Map the Fence Line
How much composite fencing will you need? Once you’ve measured your yard to determine the length of your fence length, use that figure to help you determine how many fence posts and fence panels you will need. For example, if your composite fencing panels are four feet long, then you’ll need fence posts every four feet for stability. Planning your fence before purchasing materials and digging can help you minimize costs and avoid purchasing excess material. You can also use a composite fencing estimator to help you more accurately calculate the right amount of materials for your project.
Draw your fence on paper, then use stakes and a can of spray paint to mark where the post holes will go.
Digging Post Holes
Once you’ve mapped your fence line, you’ll be able to determine where you will need to dig post holes. The standard is to dig post holes at least 1/3 of the fence height for stability.
Before you start digging, decide where you will mount your composite fence, which will determine the location of your first fence post. If you’re building a fence for your backyard, it’s common to mount it to your home or other stable structure for stability.
Once you've dug holes, pour cement to create footers. Before pouring, use your digging tool to create a curved channel. Then, pour the cement and station your post. This helps prevent water from entering the post and helps the post adhere to the cement.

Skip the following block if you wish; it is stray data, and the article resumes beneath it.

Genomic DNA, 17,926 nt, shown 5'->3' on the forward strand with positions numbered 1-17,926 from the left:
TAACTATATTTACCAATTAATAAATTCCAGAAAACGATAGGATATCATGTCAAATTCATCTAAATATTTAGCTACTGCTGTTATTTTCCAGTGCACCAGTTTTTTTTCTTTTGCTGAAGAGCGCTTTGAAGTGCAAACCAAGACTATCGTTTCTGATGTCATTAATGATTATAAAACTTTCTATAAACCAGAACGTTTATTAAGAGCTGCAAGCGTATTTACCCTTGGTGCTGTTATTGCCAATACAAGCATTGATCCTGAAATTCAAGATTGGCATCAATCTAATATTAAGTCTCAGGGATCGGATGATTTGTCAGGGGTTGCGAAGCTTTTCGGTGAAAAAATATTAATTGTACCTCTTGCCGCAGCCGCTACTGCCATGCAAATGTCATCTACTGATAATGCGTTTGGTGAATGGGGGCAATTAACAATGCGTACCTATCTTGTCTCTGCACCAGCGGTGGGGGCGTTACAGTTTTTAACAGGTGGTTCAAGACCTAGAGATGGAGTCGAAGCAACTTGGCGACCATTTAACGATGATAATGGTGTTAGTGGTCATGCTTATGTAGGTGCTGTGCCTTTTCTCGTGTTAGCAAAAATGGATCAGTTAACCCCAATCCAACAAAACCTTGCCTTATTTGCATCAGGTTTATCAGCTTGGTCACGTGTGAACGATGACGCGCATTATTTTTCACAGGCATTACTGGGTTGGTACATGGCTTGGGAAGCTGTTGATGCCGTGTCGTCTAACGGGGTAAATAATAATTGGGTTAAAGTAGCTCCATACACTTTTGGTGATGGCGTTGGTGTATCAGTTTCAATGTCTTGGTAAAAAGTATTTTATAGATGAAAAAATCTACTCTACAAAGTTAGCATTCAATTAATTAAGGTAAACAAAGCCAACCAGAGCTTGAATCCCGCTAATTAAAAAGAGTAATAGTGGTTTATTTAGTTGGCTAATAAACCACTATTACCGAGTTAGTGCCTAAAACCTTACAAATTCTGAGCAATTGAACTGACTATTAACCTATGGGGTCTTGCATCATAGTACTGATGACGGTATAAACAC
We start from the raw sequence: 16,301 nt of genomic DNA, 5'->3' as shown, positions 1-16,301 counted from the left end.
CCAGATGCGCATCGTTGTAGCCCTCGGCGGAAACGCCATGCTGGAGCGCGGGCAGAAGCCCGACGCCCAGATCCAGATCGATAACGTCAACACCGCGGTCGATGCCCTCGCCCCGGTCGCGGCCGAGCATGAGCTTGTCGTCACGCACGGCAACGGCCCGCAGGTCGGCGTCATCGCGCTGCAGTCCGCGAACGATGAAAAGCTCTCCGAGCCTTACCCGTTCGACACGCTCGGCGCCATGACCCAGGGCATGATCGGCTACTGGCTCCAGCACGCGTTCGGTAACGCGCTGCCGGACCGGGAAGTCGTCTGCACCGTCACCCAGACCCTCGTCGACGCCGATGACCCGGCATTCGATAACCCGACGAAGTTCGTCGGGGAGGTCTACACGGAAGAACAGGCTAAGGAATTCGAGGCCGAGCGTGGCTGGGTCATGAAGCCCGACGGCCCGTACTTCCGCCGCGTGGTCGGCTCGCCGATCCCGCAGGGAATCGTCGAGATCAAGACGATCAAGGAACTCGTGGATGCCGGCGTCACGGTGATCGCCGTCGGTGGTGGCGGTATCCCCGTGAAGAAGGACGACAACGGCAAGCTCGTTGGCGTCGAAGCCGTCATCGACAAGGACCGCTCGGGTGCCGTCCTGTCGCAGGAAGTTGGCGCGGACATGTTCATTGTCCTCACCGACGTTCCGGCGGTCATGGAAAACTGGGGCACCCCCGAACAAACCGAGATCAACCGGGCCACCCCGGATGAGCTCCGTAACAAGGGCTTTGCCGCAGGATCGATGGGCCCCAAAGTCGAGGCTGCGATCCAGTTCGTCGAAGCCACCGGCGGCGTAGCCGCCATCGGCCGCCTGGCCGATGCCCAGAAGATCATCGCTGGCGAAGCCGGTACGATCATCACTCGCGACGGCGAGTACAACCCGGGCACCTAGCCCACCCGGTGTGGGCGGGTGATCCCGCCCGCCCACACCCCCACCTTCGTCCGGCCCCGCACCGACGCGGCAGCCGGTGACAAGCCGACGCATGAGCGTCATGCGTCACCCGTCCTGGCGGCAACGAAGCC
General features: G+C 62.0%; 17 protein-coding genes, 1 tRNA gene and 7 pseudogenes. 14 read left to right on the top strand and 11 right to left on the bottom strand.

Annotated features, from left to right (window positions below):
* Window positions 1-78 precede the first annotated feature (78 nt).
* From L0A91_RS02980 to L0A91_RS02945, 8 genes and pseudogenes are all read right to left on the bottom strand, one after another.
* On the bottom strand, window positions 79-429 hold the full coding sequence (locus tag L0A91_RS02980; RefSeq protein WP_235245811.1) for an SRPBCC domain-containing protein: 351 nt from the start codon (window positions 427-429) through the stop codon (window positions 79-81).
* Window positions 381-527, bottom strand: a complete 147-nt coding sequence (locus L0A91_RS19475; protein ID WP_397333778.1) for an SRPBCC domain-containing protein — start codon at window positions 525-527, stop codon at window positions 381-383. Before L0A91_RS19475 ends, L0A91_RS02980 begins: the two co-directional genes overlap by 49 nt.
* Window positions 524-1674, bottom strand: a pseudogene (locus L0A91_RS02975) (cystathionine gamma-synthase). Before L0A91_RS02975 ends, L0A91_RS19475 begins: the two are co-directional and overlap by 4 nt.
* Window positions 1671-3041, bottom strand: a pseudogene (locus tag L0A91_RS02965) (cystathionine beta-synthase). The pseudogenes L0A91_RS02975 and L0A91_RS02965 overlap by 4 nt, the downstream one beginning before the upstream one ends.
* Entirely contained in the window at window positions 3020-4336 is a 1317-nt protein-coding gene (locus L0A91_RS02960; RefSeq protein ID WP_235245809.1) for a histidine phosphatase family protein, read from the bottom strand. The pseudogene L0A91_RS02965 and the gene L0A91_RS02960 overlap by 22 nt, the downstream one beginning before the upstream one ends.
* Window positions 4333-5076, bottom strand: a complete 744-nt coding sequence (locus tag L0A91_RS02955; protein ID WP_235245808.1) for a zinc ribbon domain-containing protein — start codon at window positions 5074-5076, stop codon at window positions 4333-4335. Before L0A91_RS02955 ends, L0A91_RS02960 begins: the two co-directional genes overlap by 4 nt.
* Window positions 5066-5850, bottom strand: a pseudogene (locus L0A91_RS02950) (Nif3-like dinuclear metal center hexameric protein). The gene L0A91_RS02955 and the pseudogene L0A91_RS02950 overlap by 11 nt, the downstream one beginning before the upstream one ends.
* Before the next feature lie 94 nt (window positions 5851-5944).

Install Composite Fencing Panels
It will take a day or two for the cement to cure. Once cured, identify the desired height for your panels and use that as a gauge as to where to connect them. Before installing your panels, please keep ground height in mind. Your new composite fence should be close enough to the ground to keep pets inside and to keep other critters from being able to burrow their way into your yard from the other side of the fence.
Run a String Line and Set the Corners
To keep your new fence straight and level, run a string line from corner to corner. This will be your guide for installing the fence panels. Corner bracing can also provide added stability. If you use corner bracing, you’ll need one diagonal brace for each side of your fence.
Hang Your Gate
If your design includes installing a fence gate, you’ll need heavy-duty screws and a level to install your gate and make sure it’s straight. (Make sure your gate has proper clearance to swing inward or outward!) Once installed, open and close your gate a few times to be sure it’s fully functional.
Building a DIY composite fence is a rewarding task that can increase your property value and add to the beauty (and privacy) of your home’s backyard.